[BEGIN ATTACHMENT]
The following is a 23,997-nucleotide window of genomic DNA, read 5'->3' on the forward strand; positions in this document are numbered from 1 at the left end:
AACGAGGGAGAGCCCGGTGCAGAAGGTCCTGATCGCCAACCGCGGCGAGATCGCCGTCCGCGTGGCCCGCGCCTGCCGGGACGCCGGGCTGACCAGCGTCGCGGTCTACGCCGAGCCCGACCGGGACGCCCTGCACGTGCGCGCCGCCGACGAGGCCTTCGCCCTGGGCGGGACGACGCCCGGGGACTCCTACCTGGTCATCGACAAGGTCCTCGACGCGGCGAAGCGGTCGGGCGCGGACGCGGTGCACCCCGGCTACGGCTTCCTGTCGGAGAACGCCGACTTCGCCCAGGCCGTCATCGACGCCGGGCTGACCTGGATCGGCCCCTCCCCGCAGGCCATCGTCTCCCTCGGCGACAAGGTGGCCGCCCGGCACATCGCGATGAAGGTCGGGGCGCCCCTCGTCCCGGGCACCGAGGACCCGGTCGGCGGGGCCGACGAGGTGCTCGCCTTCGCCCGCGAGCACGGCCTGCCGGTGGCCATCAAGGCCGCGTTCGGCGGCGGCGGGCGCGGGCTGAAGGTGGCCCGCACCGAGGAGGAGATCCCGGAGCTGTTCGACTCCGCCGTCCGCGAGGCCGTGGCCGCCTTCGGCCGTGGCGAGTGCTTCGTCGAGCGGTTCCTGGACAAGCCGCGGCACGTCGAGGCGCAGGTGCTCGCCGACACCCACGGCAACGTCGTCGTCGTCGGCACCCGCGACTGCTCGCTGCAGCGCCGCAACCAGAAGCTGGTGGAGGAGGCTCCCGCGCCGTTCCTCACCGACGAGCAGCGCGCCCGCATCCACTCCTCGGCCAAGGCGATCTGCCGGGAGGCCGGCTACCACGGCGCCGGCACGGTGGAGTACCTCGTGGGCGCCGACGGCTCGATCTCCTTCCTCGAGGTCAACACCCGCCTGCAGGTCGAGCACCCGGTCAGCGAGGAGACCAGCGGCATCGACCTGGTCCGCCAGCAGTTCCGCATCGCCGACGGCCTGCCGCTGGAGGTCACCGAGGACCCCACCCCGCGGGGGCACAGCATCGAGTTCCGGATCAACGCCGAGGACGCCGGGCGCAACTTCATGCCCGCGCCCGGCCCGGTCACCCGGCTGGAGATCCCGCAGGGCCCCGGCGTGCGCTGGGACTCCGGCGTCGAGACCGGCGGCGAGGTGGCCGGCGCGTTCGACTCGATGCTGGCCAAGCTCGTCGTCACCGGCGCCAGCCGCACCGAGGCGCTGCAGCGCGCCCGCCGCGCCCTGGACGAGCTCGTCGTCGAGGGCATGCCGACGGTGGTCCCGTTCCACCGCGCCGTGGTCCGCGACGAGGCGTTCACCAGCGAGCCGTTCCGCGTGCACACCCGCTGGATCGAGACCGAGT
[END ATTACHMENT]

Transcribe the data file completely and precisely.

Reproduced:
The following is a 23,997-nucleotide window of genomic DNA, read 5'->3' on the forward strand; positions in this document are numbered from 1 at the left end:
AACGAGGGAGAGCCCGGTGCAGAAGGTCCTGATCGCCAACCGCGGCGAGATCGCCGTCCGCGTGGCCCGCGCCTGCCGGGACGCCGGGCTGACCAGCGTCGCGGTCTACGCCGAGCCCGACCGGGACGCCCTGCACGTGCGCGCCGCCGACGAGGCCTTCGCCCTGGGCGGGACGACGCCCGGGGACTCCTACCTGGTCATCGACAAGGTCCTCGACGCGGCGAAGCGGTCGGGCGCGGACGCGGTGCACCCCGGCTACGGCTTCCTGTCGGAGAACGCCGACTTCGCCCAGGCCGTCATCGACGCCGGGCTGACCTGGATCGGCCCCTCCCCGCAGGCCATCGTCTCCCTCGGCGACAAGGTGGCCGCCCGGCACATCGCGATGAAGGTCGGGGCGCCCCTCGTCCCGGGCACCGAGGACCCGGTCGGCGGGGCCGACGAGGTGCTCGCCTTCGCCCGCGAGCACGGCCTGCCGGTGGCCATCAAGGCCGCGTTCGGCGGCGGCGGGCGCGGGCTGAAGGTGGCCCGCACCGAGGAGGAGATCCCGGAGCTGTTCGACTCCGCCGTCCGCGAGGCCGTGGCCGCCTTCGGCCGTGGCGAGTGCTTCGTCGAGCGGTTCCTGGACAAGCCGCGGCACGTCGAGGCGCAGGTGCTCGCCGACACCCACGGCAACGTCGTCGTCGTCGGCACCCGCGACTGCTCGCTGCAGCGCCGCAACCAGAAGCTGGTGGAGGAGGCTCCCGCGCCGTTCCTCACCGACGAGCAGCGCGCCCGCATCCACTCCTCGGCCAAGGCGATCTGCCGGGAGGCCGGCTACCACGGCGCCGGCACGGTGGAGTACCTCGTGGGCGCCGACGGCTCGATCTCCTTCCTCGAGGTCAACACCCGCCTGCAGGTCGAGCACCCGGTCAGCGAGGAGACCAGCGGCATCGACCTGGTCCGCCAGCAGTTCCGCATCGCCGACGGCCTGCCGCTGGAGGTCACCGAGGACCCCACCCCGCGGGGGCACAGCATCGAGTTCCGGATCAACGCCGAGGACGCCGGGCGCAACTTCATGCCCGCGCCCGGCCCGGTCACCCGGCTGGAGATCCCGCAGGGCCCCGGCGTGCGCTGGGACTCCGGCGTCGAGACCGGCGGCGAGGTGGCCGGCGCGTTCGACTCGATGCTGGCCAAGCTCGTCGTCACCGGCGCCAGCCGCACCGAGGCGCTGCAGCGCGCCCGCCGCGCCCTGGACGAGCTCGTCGTCGAGGGCATGCCGACGGTGGTCCCGTTCCACCGCGCCGTGGTCCGCGACGAGGCGTTCACCAGCGAGCCGTTCCGCGTGCACACCCGCTGGATCGAGACCGAGT